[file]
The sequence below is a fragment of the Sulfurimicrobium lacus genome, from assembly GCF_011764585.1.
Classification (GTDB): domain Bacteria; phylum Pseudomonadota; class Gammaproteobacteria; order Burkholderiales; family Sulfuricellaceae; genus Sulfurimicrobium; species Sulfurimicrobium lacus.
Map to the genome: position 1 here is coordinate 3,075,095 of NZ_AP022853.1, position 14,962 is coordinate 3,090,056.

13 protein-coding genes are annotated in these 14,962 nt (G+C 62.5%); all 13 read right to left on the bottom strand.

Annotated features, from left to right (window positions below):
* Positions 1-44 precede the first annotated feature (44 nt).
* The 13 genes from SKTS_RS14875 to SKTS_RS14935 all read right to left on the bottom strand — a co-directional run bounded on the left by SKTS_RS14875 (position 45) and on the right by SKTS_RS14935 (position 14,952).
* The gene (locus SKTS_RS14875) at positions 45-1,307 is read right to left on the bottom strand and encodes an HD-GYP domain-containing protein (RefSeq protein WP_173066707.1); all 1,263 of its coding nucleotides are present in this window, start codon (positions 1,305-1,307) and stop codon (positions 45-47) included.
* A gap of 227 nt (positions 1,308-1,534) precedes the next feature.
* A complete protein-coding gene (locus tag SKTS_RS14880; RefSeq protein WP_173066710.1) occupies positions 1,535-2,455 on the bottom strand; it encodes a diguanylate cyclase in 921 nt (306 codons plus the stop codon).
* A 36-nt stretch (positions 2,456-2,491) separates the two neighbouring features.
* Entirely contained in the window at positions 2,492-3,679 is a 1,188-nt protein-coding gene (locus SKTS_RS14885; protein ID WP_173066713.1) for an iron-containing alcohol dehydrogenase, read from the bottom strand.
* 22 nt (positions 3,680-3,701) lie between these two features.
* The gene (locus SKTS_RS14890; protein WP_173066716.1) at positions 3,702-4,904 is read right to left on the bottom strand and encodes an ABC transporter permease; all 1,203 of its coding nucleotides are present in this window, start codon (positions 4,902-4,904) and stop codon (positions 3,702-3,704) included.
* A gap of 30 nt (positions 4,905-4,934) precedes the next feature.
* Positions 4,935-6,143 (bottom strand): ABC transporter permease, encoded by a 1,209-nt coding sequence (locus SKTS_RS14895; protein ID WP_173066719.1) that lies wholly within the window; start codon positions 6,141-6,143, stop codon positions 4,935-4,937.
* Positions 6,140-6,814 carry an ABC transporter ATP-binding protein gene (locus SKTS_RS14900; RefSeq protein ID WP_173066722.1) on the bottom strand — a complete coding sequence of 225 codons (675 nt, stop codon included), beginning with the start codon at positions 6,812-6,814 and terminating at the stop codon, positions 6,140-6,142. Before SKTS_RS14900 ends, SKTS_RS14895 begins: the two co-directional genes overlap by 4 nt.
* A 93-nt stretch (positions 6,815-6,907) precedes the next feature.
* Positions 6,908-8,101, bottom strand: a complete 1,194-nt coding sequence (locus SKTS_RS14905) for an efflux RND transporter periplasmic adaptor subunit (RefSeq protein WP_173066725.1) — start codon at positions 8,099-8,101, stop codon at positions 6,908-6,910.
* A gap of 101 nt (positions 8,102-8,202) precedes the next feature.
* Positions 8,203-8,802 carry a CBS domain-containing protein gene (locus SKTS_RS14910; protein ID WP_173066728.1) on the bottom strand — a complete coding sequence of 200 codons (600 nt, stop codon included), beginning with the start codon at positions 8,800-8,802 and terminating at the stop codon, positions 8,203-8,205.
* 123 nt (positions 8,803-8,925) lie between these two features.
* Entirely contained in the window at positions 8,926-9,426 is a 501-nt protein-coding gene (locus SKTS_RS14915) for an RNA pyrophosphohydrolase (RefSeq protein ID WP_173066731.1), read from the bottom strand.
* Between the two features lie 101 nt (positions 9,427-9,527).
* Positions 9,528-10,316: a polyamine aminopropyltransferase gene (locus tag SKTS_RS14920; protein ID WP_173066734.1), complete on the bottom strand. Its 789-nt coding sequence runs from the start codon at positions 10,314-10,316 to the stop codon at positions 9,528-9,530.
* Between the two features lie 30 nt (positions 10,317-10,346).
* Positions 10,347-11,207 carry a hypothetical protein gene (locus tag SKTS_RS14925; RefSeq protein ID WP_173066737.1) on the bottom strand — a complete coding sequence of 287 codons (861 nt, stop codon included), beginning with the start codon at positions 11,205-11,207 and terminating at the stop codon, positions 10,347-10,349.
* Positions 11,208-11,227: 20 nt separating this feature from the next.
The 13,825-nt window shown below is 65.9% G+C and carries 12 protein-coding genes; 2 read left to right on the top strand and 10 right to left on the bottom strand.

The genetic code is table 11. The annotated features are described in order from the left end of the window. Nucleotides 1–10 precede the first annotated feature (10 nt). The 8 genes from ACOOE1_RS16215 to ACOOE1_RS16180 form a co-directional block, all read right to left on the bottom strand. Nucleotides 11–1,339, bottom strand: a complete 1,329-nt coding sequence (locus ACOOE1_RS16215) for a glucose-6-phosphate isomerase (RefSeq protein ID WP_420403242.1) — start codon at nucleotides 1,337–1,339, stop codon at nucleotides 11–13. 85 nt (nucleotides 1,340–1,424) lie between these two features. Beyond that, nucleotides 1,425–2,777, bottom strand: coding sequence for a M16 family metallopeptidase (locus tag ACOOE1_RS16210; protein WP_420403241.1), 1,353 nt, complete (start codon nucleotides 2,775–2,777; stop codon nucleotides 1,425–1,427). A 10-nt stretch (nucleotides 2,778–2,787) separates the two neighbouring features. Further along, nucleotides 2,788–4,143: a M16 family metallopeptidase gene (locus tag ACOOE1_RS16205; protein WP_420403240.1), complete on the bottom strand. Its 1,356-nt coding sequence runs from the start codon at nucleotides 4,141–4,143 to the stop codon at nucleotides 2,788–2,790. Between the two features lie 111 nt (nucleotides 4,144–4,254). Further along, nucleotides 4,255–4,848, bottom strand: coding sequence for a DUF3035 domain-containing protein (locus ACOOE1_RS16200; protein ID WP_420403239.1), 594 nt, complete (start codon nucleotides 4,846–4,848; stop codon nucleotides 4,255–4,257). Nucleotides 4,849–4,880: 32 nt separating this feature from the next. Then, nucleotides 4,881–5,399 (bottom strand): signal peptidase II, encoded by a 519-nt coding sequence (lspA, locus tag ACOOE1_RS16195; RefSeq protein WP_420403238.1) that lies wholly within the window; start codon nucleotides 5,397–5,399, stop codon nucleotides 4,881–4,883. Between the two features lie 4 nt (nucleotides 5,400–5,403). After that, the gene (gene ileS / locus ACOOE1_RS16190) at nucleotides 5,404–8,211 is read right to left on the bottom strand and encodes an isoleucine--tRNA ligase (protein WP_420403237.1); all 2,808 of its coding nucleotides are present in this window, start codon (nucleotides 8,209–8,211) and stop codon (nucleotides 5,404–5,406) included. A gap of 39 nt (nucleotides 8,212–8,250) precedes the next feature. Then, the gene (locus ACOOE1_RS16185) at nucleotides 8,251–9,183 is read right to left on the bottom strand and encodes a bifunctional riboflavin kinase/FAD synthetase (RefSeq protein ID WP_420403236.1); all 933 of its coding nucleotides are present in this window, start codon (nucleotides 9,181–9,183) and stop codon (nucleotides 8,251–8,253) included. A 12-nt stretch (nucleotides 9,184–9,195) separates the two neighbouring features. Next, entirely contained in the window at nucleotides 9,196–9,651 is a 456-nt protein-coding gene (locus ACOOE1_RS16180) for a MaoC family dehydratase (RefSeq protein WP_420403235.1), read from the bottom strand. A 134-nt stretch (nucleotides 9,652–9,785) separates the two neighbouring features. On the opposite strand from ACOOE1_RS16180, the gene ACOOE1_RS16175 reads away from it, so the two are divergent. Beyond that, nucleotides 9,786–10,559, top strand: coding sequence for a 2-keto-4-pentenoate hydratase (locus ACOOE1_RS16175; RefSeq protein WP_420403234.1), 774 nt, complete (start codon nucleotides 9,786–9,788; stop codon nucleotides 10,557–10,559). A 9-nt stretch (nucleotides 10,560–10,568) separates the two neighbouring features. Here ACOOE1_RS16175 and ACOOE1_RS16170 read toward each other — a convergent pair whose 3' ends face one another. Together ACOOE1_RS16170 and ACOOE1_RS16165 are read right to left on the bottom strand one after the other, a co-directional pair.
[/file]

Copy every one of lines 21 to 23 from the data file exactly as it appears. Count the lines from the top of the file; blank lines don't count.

* Positions 8,203-8,802 carry a CBS domain-containing protein gene (locus SKTS_RS14910; protein ID WP_173066728.1) on the bottom strand — a complete coding sequence of 200 codons (600 nt, stop codon included), beginning with the start codon at positions 8,800-8,802 and terminating at the stop codon, positions 8,203-8,205.
* 123 nt (positions 8,803-8,925) lie between these two features.
* Entirely contained in the window at positions 8,926-9,426 is a 501-nt protein-coding gene (locus SKTS_RS14915) for an RNA pyrophosphohydrolase (RefSeq protein ID WP_173066731.1), read from the bottom strand.